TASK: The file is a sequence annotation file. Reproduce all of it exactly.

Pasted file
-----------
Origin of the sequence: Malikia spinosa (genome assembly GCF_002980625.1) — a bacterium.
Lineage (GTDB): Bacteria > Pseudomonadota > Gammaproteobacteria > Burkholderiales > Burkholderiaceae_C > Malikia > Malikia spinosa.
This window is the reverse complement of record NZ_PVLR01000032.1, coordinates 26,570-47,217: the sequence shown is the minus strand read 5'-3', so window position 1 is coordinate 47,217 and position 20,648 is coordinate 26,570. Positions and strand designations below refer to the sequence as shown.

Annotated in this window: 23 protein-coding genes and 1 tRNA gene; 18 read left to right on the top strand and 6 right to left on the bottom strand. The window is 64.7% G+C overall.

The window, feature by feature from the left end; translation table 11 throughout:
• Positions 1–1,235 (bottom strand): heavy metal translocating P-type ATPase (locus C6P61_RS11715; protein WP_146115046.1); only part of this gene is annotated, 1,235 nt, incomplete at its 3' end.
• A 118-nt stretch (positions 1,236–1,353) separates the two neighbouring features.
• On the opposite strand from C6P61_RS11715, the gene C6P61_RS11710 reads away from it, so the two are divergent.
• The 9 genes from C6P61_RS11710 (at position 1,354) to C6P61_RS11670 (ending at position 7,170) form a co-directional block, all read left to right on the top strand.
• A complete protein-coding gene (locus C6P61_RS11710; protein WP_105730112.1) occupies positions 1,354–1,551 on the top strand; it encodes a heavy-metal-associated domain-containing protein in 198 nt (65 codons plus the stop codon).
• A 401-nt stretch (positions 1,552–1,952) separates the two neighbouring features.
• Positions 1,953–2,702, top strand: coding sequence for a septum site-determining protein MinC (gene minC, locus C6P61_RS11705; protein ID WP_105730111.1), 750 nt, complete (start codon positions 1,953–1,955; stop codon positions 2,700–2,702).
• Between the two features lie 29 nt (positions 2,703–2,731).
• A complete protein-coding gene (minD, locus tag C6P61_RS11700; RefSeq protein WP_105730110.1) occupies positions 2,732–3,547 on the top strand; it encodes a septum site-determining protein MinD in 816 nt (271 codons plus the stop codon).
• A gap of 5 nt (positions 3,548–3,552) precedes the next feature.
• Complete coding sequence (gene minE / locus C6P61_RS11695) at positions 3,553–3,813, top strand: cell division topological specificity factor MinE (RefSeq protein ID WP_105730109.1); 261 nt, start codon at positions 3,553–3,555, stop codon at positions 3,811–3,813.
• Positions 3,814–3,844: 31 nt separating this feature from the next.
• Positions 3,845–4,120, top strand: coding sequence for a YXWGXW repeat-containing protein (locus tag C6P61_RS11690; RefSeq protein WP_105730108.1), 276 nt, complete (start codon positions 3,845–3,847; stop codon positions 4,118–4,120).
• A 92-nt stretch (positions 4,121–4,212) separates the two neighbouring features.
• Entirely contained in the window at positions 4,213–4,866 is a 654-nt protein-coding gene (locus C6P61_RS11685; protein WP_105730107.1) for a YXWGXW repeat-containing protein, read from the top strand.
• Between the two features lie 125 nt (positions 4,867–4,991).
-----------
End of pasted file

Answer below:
Origin of the sequence: Malikia spinosa (genome assembly GCF_002980625.1) — a bacterium.
Lineage (GTDB): Bacteria > Pseudomonadota > Gammaproteobacteria > Burkholderiales > Burkholderiaceae_C > Malikia > Malikia spinosa.
This window is the reverse complement of record NZ_PVLR01000032.1, coordinates 26,570-47,217: the sequence shown is the minus strand read 5'-3', so window position 1 is coordinate 47,217 and position 20,648 is coordinate 26,570. Positions and strand designations below refer to the sequence as shown.

Annotated in this window: 23 protein-coding genes and 1 tRNA gene; 18 read left to right on the top strand and 6 right to left on the bottom strand. The window is 64.7% G+C overall.

The window, feature by feature from the left end; translation table 11 throughout:
• Positions 1–1,235 (bottom strand): heavy metal translocating P-type ATPase (locus C6P61_RS11715; protein WP_146115046.1); only part of this gene is annotated, 1,235 nt, incomplete at its 3' end.
• A 118-nt stretch (positions 1,236–1,353) separates the two neighbouring features.
• On the opposite strand from C6P61_RS11715, the gene C6P61_RS11710 reads away from it, so the two are divergent.
• The 9 genes from C6P61_RS11710 (at position 1,354) to C6P61_RS11670 (ending at position 7,170) form a co-directional block, all read left to right on the top strand.
• A complete protein-coding gene (locus C6P61_RS11710; protein WP_105730112.1) occupies positions 1,354–1,551 on the top strand; it encodes a heavy-metal-associated domain-containing protein in 198 nt (65 codons plus the stop codon).
• A 401-nt stretch (positions 1,552–1,952) separates the two neighbouring features.
• Positions 1,953–2,702, top strand: coding sequence for a septum site-determining protein MinC (gene minC, locus C6P61_RS11705; protein ID WP_105730111.1), 750 nt, complete (start codon positions 1,953–1,955; stop codon positions 2,700–2,702).
• Between the two features lie 29 nt (positions 2,703–2,731).
• A complete protein-coding gene (minD, locus tag C6P61_RS11700; RefSeq protein WP_105730110.1) occupies positions 2,732–3,547 on the top strand; it encodes a septum site-determining protein MinD in 816 nt (271 codons plus the stop codon).
• A gap of 5 nt (positions 3,548–3,552) precedes the next feature.
• Complete coding sequence (gene minE / locus C6P61_RS11695) at positions 3,553–3,813, top strand: cell division topological specificity factor MinE (RefSeq protein ID WP_105730109.1); 261 nt, start codon at positions 3,553–3,555, stop codon at positions 3,811–3,813.
• Positions 3,814–3,844: 31 nt separating this feature from the next.
• Positions 3,845–4,120, top strand: coding sequence for a YXWGXW repeat-containing protein (locus tag C6P61_RS11690; RefSeq protein WP_105730108.1), 276 nt, complete (start codon positions 3,845–3,847; stop codon positions 4,118–4,120).
• A 92-nt stretch (positions 4,121–4,212) separates the two neighbouring features.
• Entirely contained in the window at positions 4,213–4,866 is a 654-nt protein-coding gene (locus C6P61_RS11685; protein WP_105730107.1) for a YXWGXW repeat-containing protein, read from the top strand.
• Between the two features lie 125 nt (positions 4,867–4,991).